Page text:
Ondansetron: 7 things you should know
Medically reviewed by Carmen Fookes, BPharm. Last updated on Nov 6, 2019.
1. How it works
- Ondansetron treats and prevents nausea and vomiting by an unknown mechanism, possibly by a direct effect on the CTZ (the area of the brain associated with vomiting), the vagus nerve or both. The neurotransmitter, serotonin, appears to play a role in ondansetron's effect.
- Ondansetron belongs to the class of medicines known as 5-HT3 receptor antagonists.
- Effective for the prevention of nausea and vomiting associated with cancer chemotherapy, including highly emetogenic (a high probability of causing vomiting) chemotherapy.
- May also be used to prevent nausea and vomiting associated with radiotherapy - this includes total body irradiation or single or multiple high-dose or daily fractions to the abdomen.
- Effective at preventing postoperative nausea and vomiting.
- Generic ondansetron is available.
If you are between the ages of 18 and 60, take no other medication or have no other medical conditions, side effects you are more likely to experience include:
- Tiredness, a headache, drowsiness, dizziness, constipation, flushing, itching, slowed heart rate, raised body temperature, and diarrhea.
- Rarely may cause hiccups, blurred vision or vision loss, a rash or liver disturbances.
- Interaction or overdosage may cause serotonin syndrome (symptoms include agitation, hallucinations, fast heart rate, dizziness, muscle tremor, nausea, vomiting, diarrhea).
- May interact with some medications including apomorphine (may cause a profound drop in blood pressure and loss of consciousness), and drugs metabolized by CYP3A4 (although few clinically significant interactions have been reported).
- May not be suitable for some people including those with liver disease or a personal or family history of long QT syndrome.
- Orally disintegrating ondansetron tablets may contain phenylalanine. Tell your doctor if you have phenylketonuria (PKU).
Note: In general, seniors or children, people with certain medical conditions (such as liver or kidney problems, heart disease, diabetes, seizures) or people who take other medications are more at risk of developing a wider range of side effects. View complete list of side effects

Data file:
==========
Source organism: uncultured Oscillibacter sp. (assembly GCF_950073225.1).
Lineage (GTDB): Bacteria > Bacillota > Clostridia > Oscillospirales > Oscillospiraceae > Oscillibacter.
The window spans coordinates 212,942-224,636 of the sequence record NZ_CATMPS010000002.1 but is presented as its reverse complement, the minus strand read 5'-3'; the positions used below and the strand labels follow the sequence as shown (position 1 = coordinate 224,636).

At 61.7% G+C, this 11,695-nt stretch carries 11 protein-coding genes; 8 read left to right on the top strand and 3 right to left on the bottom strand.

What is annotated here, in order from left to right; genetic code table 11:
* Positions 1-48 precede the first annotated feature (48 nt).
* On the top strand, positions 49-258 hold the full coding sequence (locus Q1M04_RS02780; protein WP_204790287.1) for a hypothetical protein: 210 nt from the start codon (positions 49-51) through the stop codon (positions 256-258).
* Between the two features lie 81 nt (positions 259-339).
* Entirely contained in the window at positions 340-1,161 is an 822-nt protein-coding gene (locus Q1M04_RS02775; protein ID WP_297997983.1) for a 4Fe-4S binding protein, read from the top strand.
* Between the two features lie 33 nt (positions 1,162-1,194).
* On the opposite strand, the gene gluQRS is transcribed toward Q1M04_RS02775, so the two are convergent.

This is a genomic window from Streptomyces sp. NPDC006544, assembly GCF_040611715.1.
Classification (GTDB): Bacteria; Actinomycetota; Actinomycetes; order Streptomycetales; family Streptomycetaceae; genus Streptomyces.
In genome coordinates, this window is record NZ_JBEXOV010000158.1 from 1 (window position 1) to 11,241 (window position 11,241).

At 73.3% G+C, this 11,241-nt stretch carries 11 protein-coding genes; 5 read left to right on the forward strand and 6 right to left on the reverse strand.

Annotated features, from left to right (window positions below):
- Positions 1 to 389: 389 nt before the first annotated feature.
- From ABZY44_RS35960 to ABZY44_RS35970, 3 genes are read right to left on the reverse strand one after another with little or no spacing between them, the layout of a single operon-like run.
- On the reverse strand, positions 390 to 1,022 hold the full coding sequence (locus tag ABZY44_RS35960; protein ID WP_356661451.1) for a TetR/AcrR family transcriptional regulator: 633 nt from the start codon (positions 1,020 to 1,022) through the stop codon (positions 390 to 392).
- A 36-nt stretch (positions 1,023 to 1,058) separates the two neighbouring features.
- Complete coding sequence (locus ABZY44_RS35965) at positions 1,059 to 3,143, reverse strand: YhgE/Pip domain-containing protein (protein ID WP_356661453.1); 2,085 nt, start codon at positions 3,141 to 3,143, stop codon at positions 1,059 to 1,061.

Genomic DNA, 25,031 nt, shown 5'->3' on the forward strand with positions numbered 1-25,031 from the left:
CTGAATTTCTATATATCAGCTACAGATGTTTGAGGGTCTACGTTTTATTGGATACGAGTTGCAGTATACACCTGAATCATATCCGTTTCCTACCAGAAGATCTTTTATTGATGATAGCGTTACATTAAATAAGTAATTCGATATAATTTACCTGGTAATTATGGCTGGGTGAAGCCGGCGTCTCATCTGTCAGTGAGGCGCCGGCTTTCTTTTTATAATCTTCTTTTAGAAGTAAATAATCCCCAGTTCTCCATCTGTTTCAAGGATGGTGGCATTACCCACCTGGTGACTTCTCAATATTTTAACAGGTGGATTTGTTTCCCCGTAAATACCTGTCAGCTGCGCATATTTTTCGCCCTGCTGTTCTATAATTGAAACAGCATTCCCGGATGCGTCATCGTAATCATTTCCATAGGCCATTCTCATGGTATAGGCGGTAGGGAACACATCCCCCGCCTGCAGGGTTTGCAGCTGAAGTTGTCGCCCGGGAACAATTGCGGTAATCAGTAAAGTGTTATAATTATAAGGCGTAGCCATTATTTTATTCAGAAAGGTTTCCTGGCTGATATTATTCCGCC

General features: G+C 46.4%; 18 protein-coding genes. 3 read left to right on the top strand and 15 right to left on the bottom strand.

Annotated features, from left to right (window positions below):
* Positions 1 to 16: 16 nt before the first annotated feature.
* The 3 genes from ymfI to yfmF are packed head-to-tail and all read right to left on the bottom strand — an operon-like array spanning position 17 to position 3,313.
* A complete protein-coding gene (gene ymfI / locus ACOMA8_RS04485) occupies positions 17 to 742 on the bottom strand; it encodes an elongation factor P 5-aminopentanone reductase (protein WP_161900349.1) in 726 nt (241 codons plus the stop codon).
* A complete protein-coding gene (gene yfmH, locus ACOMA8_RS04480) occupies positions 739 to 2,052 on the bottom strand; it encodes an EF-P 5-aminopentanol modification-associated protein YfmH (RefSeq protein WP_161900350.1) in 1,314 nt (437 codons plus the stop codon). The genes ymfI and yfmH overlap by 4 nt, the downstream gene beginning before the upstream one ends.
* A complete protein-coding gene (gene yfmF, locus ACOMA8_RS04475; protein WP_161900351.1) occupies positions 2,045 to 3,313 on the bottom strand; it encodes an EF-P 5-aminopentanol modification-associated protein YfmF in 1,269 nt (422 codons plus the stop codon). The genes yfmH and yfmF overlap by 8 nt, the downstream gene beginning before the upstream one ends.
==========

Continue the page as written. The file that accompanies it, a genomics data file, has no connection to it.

- May be taken with or without food. Take oral tablets with a big glass of water.
- Consider taking laxatives at the same time as ondansetron to prevent or relieve constipation.
- When taking orally disintegrating ondansetron tablets, peel back the foil (do not attempt to push the tablet through the foil). Allow the tablet to dissolve in your mouth without chewing.
- When taking the oral soluble strip film, use dry hands to remove the strip and place on your tongue. Leave to dissolve without chewing. Swallow several times after the strip dissolves. A glass of water may help with dissolution.
- When taking ondansetron oral solution, measure the correct dosage with the dosing syringe provided.
- Report any symptoms of serotonin syndrome to your doctor (symptoms include mental status changes [such as agitation, hallucinations, coma, delirium]), fast heart rate, dizziness, flushing, muscle tremor or rigidity and stomach symptoms [including nausea, vomiting, diarrhea]).
- Report any other unusual side effects to your doctor.
- If ondansetron makes you dizzy or drowsy, do not drive or operate machinery while you are affected and avoid alcohol.
6. Response and Effectiveness
The peak effect of ondansetron is seen within 1.5-2 hours. The onset of the effect is faster with the wafer form of ondansetron.
Medicines that interact with ondansetron may either decrease its effect, affect how long it works for, increase side effects, or have less of an effect when taken with ondansetron. An interaction between two medications does not always mean that you must stop taking one of the medications; however, sometimes it does. Speak to your doctor about how drug interactions should be managed.
Common medications that may interact with ondansetron include:
- antibiotics, such as clarithromycin or erythromycin
- antidepressants, such as tricyclic antidepressants (eg, amitriptyline), monoamine oxidase inhibitors (eg, isocarboxazid, phenelzine, and tranylcypromine), venlafaxine, and SSRIs (eg, paroxetine, sertraline)
- anticonvulsants, such as phenytoin, phenobarbital, or primidone
- antipsychotics (such as butyrophenones, phenothiazines, or thioxanthenes) and atypical antipsychotics (eg, olanzapine, quetiapine, ziprasidone)
- beta-blockers, such as atenolol or bisoprolol
- medications that correct an irregular heartbeat, such as amiodarone or disopyramide
- medications that induce or inhibit CYP2D6, CYP3A4, or CYP1A2 enzymes
- opioids, such as oxycodone or morphine
- other medications that affect serotonin, such as amphetamines, fentanyl, tramadol, triptans (eg, almotriptan, eletriptan, or sumatriptan), or St. John's Wort.
Note that this list is not all-inclusive and includes only common medications that may interact with ondansetron. You should refer to the prescribing information for ondansetron for a complete list of interactions.
Ondansetron. Revised 09/2019. Drugs.com https://www.drugs.com/ppa/ondansetron.html
Remember, keep this and all other medicines out of the reach of children, never share your medicines with others, and use ondansetron only for the indication prescribed.
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